34. Ao no Exorcist by Kazue Kato – 1 volume

35. Dogs: Bullets & Carnage by Shirow Miwa – 1 volume

Not much, considering.

The rest are the books I did not finish reading. There’ll be time for them in 2012. If there’s not, I’ll make more time for reading.

HAPPY NEW YEAR!

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Title: Mythago Wood (Mythago Wood #1)

Author: Robert Holdstock

Genre: fantasy

Number of pages: 336

Rating: 1.5 stars

‘Mythago Wood’ tells the story of one Steven Huxley who, upon his arrival at the Huxley homestead from the post-WWI stay in France, notices that his brother has changed for the worse. Christian’s features are gaunt and he doesn’t take proper care of himself, having wholly devoted himself to work. That is: their late father’s work. Said father used to be utterly obsessed with the neighbouring forest of the primeval kind – the Ryhope Wood– and Christian has grown obsessed with it as well. George Huxley’s journal and the haunting childhood memories are both at fault. It was the same obsession that served as a factor which ruined the Huxley family and led to the Huxley parental units’ deaths.

The forest, as Steven gradually discovers – prompted by his brother’s nagging, peculiar behaviour and rather longish trips into the Ryhope Wood – cannot be put on par with forests known to humankind. This one proves nigh inaccessible for mere mortals and houses the creations of people’s minds. Legendary forms, heroes and villains, Celtic tribes of the ancient times that were once imaginary have taken shape and form there. They’ve become real. Robin Hood roaming the Ryhope Wood is no uncommon sight in there. Not at all.

These are the mythagos. The reason for George and Christian’s obsession. The subject of their extended forays into the unwelcoming forest grounds. Steve, during Chris’ rather longish absence, either goes out of his mind or reads their father’s journal, and is drawn into the madness as well, step by step. He even explores the border of the Ryhope Wood and eventually camps there, in hopes of finding answers to all his queries.

In comes Guiwenneth, the main source of one-track mindedness of both George and Chris, their true love. Mentioned in the journal, she captures Steve’s attention. The mythago that screams perfection. She’s a Celtic warrior with flaming red hair, a captivating gaze; a woman whose bravery surpasses all. Steven meets this particular mythago and falls for her almost instantly. She is now his mythago, his lovely warrior girl. She no longer belongs to either his father, nor his brother (who’s still nowhere to be found). The next thing he knows is him being thrown into the whirlwind of drama and obsession, vowing to find his brother and keep Guiwenneth always at his side.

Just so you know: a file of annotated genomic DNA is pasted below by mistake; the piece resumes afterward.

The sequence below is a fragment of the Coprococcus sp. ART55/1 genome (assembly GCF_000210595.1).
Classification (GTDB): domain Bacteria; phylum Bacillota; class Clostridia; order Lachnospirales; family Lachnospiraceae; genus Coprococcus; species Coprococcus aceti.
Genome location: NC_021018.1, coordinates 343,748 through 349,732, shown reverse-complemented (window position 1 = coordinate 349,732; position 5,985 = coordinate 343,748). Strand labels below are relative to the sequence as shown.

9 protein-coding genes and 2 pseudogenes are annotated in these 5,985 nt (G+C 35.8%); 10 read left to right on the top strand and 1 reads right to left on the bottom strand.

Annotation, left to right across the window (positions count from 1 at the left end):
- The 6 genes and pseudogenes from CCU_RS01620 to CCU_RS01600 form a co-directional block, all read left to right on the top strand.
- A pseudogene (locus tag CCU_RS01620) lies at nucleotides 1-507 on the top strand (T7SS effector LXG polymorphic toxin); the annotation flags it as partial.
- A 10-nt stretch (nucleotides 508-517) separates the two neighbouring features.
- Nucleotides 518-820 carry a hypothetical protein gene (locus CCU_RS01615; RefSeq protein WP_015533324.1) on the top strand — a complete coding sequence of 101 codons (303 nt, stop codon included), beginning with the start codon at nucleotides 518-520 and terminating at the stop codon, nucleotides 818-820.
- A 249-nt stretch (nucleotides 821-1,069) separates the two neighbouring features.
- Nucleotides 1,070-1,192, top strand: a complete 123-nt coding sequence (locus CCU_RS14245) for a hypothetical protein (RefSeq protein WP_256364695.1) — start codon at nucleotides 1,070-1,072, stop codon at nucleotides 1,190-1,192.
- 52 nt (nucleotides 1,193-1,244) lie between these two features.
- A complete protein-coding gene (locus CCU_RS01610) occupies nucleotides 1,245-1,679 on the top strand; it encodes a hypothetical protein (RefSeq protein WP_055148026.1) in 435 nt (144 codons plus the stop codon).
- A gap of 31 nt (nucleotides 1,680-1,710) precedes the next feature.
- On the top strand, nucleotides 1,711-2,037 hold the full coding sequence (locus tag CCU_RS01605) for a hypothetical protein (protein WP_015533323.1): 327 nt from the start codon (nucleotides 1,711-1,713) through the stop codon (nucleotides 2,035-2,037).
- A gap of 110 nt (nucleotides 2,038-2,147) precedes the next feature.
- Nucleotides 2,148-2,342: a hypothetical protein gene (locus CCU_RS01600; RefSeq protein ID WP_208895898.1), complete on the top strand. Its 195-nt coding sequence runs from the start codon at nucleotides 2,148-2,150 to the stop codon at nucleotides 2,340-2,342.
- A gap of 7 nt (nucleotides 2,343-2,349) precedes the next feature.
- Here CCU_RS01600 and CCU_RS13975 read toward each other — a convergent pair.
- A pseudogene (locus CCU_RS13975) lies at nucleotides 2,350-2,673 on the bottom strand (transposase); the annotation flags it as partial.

****

I admit, here I went for the ‘looks’. The cover of this novel is absolutely beautiful in my opinion. Has this air of mystery and creepiness about it, and it bears lovely colours as well. Alas, along with the title, it was the thing that misled me.

Reading this book was such a chore. It had quite a promising beginning, though – all the interaction between the two brothers, Steven’s anxiety and longing for normality, for something he’s familiar with… and then, the unfamiliar commencing to rule out what he was used to.

Plus, the mythagos. The forms of the ancients/legends formed inside our heads. I loved the idea, it held so much potential, for it was indeed something I love to see in books: that it is all in our heads, and all of a sudden this ‘all’ becomes reality and we’re trapped. But Guiwenneth was too much for me to bear. For one, she was a Mary Sue. How else would you name a red-headed, young and beautiful lady with able body; a courageous, outstanding warrior – it just stinks. Steven’s love for her limited him to great extent, as he could not see what was going on around him, anything that was not Guin simply did not matter. Not even the man who aided him in everything, including breaking past the wood’s seemingly unbreakable walls – Harry Keeton. There were hints of friendly bonding, all deemed by me as ‘lost potential’. Harry was, indeed, a great character, even though I did not fully comprehend his role in this and his eventual departure has left more questions than answers.

Guin arrived and destroyed, the discord appeared between the two brothers because of a woman (a perfect woman, no less!). Who, despite everything, was the image they created in their own heads. Alongside Guin’s infuriating Mary-Sueish traits were Steven’s constant weeping and bouts of depression. I reckon these were the sole reasons for my initial dislike of the protagonist. All the time I was thinking to myself ‘Steve, get a grip on yourself and be a man, be the protagonist who sets examples instead of resorting to being a whimp in love!’

All in all, I deem this book rather different from other novels of the fantasy genre. It’s dreamy. It’s strange. It’s peculiar, and it could have been a real feat, if not for the abundance of romance and this huge ‘TRUE LOVE’ slogan flashing at the reader on almost every page. The main character – not likeable. His love interest: a Mary Sue. Quite a lot of things need serious clearing up, however, I have not been convinced to pick up the second novel from the Mythago Wood series. Cannot give it more than 1.5 stars, though, which is a pity.